“Oh my gawd, he is so cute!” says the sweet elderly lady as she tries approaches Oliver. I look down at my side, where Oliver was and feel the familiar tug on the leash as he backs away, eyes straight on the approaching human. “Sorry,” I apologize as I try to step in front of Oliver and start handing him treats as a reward for staying calm while he looks at her. While he doesn’t bark at her the signs of distress are still there- he licks his lips, looks away, shifts his weight from paw to paw.
Having a dog with stranger danger in an urban environment such as densely populated Chicago, where we live, is harrowing. I have had to be on guard any time we were out of our apartment- where are people? Were they going to try to approach? Do I have a getaway? We lived like that for over a year before I decided to take charge. We will get Oliver comfortable with strangers.
It’s not an easy process, nor is it a fast process. We have successes where we stay below his threshold of anxiety, we have failures where he ends up having a meltdown. My goal is to keep our number of successes far above our number of failures. My mantra right now is management, management, management!
What do I mean by management? I try my hardest to control as much of the environment around Oliver as possible. That means taking him to places where I think he will have the best possibility of keeping below his fear threshold.
One of Oliver’s biggest fears is children. I don’t know what happened to him with kids in the past (I do know his former family had 2 pre-teens who “played really rough” with him), but he tenses as soon as he sees a child. His cute face draws kids in like a magnet. So I get to be the mean cute small dog owner that says “no, sorry!” to children who want to pet him. Once he’s more acclimated to adult strangers we’ll start working on dog-savvy children. Right now adults are enough for him!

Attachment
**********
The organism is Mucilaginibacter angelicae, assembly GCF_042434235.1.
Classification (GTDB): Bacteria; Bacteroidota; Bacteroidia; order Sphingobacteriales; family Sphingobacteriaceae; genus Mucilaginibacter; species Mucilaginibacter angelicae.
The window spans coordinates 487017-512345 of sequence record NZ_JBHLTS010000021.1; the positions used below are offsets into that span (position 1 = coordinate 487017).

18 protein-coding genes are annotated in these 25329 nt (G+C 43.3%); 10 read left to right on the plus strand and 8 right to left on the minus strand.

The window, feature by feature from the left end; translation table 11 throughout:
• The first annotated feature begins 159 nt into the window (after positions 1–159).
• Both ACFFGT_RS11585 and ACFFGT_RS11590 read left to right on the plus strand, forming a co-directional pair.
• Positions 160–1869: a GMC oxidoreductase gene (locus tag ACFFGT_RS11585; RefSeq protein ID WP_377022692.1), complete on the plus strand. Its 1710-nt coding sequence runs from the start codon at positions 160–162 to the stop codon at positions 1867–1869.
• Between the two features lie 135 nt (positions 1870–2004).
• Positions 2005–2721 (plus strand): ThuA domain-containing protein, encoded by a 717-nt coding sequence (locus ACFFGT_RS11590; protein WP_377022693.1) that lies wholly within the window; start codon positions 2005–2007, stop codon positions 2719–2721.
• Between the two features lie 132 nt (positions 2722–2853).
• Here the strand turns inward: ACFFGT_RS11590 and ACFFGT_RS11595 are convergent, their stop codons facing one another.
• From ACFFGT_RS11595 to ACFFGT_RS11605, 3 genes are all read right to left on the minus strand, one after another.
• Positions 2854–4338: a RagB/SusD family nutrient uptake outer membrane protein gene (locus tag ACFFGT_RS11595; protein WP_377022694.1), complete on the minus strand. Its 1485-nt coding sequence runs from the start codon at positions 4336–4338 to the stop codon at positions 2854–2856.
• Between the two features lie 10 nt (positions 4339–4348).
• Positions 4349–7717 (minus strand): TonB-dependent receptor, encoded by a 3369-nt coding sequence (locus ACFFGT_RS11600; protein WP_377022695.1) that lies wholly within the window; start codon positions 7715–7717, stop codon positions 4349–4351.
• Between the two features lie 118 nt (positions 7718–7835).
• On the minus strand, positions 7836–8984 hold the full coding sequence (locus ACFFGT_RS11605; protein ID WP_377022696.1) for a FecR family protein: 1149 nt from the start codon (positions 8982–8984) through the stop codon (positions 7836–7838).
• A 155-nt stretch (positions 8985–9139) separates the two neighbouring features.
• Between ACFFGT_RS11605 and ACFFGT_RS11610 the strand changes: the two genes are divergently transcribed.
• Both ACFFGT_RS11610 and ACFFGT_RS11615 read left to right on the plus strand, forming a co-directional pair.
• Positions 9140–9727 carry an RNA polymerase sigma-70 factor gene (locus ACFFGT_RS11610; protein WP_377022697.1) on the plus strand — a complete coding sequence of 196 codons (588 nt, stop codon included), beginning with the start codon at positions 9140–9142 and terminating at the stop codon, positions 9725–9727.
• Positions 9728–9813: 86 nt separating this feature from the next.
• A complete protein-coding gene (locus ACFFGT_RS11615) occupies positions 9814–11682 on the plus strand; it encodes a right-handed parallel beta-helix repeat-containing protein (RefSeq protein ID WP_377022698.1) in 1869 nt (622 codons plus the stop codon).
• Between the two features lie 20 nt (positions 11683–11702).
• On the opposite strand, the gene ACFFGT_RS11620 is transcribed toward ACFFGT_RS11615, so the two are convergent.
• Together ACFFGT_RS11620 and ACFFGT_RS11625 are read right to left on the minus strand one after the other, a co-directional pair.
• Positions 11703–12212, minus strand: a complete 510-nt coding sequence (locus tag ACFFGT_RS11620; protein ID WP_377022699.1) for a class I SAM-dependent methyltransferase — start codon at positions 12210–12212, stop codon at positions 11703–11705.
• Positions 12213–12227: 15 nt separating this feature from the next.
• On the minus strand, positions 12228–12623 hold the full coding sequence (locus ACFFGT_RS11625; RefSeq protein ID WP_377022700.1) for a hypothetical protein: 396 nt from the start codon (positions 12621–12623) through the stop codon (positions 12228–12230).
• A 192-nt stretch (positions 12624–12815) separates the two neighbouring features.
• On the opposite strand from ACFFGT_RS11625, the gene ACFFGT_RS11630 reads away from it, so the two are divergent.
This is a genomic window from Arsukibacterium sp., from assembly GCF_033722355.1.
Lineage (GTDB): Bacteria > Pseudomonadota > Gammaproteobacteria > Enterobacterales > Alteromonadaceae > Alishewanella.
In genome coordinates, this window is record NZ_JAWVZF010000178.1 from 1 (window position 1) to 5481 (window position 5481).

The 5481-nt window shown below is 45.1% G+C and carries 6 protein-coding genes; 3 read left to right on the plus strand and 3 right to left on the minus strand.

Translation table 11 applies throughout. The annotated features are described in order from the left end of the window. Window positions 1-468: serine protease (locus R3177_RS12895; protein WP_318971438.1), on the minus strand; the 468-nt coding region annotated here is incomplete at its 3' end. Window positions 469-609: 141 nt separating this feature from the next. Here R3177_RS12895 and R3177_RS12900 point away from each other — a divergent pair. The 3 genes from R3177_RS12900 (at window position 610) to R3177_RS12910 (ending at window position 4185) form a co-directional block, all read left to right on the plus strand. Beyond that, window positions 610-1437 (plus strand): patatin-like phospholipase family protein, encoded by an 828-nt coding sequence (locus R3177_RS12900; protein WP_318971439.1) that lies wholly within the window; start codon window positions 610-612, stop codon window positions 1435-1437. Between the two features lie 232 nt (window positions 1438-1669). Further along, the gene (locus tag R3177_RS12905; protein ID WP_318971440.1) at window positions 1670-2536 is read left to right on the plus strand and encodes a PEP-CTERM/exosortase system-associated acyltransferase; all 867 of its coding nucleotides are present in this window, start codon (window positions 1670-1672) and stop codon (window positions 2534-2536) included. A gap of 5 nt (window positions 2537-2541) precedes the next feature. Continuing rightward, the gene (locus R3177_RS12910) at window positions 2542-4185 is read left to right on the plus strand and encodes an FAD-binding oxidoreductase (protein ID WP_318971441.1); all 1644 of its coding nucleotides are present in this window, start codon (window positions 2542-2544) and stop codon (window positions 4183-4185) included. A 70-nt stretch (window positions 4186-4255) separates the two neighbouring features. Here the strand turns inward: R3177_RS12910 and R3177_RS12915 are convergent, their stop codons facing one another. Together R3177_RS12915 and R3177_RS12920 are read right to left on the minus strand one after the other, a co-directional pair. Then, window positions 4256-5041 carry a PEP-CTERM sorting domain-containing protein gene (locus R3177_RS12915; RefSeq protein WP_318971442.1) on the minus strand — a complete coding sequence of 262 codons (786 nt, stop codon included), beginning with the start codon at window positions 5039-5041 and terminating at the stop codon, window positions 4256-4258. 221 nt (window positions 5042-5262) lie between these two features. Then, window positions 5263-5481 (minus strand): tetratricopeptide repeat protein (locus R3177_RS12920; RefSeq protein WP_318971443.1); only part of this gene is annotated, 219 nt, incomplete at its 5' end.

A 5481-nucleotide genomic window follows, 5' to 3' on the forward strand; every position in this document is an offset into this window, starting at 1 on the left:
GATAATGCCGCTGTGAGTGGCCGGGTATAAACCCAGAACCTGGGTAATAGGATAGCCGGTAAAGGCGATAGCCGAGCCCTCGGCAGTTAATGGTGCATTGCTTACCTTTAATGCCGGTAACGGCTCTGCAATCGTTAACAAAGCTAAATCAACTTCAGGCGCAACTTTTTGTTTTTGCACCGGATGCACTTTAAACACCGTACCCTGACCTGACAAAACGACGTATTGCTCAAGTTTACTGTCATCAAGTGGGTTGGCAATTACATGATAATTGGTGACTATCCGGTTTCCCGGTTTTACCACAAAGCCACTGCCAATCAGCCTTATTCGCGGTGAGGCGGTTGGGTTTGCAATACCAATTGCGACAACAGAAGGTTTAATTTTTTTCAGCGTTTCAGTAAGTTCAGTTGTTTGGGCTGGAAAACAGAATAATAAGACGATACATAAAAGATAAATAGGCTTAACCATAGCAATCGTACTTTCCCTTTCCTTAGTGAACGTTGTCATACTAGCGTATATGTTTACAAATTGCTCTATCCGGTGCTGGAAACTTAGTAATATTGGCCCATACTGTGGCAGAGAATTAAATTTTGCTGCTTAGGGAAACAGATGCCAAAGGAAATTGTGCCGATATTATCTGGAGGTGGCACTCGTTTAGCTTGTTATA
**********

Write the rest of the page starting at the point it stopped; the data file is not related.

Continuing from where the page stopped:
My favorite place to take him is a big box pet store. Some days we visit 2 or 3 for the practice. Oliver is only comfortable in the cart right now. The height gives him a sense of security he does not have when he is on the ground and strange humans are looming over him. The cart also makes it easy to make a quick escape if people are approaching quickly and I see that Oliver is getting uncomfortable!
Right now we’re playing the “Look At That” game. Oliver looks at what is scary to him (strangers) and gets rewarded. Again, the goal is to keep him under the threshold of getting too worried. Just on the verge of getting worried, but not over that. Once he looks he gets a click (or “ok!”) to mark it, then a yummy treat for a reward. We’re using a super high-value tasty treat, Stella & Chewy’s Carnivore Crunch*, to make sure Oliver will begin to LOVE looking at strangers!
It’s going to be a long process, so I’ll keep updating with our progress!